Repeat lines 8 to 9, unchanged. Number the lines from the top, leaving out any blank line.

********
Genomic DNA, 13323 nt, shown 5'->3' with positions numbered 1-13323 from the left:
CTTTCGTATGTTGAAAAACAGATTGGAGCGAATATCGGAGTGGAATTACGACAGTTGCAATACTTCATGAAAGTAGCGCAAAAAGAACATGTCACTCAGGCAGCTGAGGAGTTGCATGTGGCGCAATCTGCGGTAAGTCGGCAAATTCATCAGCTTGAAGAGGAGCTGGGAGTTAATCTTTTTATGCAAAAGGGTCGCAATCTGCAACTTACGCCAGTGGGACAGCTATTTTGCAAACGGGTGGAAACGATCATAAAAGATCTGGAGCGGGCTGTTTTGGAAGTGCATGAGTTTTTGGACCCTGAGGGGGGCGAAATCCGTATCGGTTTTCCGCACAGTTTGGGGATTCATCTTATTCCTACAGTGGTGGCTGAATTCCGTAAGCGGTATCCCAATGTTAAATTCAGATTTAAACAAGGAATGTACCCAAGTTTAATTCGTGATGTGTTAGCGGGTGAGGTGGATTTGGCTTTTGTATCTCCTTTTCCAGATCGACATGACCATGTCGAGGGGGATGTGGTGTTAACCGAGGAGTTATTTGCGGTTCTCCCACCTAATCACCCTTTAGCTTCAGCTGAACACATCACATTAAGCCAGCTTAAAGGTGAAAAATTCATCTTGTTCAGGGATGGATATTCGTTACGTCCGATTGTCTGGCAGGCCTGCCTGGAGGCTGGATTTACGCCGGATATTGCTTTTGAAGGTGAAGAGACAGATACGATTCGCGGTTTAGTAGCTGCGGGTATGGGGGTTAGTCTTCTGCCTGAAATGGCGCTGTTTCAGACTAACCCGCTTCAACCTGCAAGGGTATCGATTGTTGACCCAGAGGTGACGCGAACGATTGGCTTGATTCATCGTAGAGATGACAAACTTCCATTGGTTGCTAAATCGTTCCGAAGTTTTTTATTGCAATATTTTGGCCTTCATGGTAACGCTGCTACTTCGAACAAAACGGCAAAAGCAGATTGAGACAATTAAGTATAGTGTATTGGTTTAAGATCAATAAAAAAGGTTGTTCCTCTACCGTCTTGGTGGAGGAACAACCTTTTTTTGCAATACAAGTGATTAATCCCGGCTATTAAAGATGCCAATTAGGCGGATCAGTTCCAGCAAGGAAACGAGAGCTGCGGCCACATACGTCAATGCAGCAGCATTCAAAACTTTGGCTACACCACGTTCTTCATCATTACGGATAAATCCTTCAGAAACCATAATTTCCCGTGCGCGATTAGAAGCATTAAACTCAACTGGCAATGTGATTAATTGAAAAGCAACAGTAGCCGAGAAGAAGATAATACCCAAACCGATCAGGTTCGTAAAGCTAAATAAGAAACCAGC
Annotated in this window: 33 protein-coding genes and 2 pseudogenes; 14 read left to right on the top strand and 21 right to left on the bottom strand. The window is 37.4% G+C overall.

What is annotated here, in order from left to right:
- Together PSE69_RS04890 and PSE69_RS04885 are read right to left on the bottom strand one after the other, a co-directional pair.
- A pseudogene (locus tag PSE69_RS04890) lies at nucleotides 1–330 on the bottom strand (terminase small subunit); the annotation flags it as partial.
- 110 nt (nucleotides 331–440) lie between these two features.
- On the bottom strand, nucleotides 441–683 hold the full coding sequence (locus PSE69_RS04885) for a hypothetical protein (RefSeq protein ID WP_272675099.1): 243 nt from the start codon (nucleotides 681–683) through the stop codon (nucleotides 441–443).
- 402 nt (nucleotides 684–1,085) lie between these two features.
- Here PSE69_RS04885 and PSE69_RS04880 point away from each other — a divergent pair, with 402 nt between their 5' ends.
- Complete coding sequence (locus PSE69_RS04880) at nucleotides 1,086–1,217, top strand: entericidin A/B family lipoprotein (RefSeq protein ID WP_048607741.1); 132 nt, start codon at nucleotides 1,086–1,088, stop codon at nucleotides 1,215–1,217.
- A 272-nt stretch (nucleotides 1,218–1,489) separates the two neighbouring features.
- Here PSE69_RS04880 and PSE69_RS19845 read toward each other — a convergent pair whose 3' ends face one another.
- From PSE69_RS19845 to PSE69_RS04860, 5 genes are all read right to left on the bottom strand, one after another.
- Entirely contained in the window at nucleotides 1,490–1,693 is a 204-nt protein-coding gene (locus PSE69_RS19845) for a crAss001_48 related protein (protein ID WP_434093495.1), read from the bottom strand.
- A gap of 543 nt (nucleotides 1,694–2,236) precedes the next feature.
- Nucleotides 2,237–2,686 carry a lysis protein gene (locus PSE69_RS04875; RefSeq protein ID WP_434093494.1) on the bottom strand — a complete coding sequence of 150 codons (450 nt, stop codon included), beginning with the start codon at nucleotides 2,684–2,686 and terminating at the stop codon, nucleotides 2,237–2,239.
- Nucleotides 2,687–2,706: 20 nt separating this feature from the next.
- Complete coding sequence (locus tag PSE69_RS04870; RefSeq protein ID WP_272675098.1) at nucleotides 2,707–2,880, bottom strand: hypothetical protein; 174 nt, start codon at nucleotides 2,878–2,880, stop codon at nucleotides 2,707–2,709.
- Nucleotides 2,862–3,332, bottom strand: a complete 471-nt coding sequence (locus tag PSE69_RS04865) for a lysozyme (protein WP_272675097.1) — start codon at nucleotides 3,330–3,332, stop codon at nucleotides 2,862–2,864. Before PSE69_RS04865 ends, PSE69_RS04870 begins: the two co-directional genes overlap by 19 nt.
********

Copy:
- On the bottom strand, nucleotides 441–683 hold the full coding sequence (locus PSE69_RS04885) for a hypothetical protein (RefSeq protein ID WP_272675099.1): 243 nt from the start codon (nucleotides 681–683) through the stop codon (nucleotides 441–443).
- 402 nt (nucleotides 684–1,085) lie between these two features.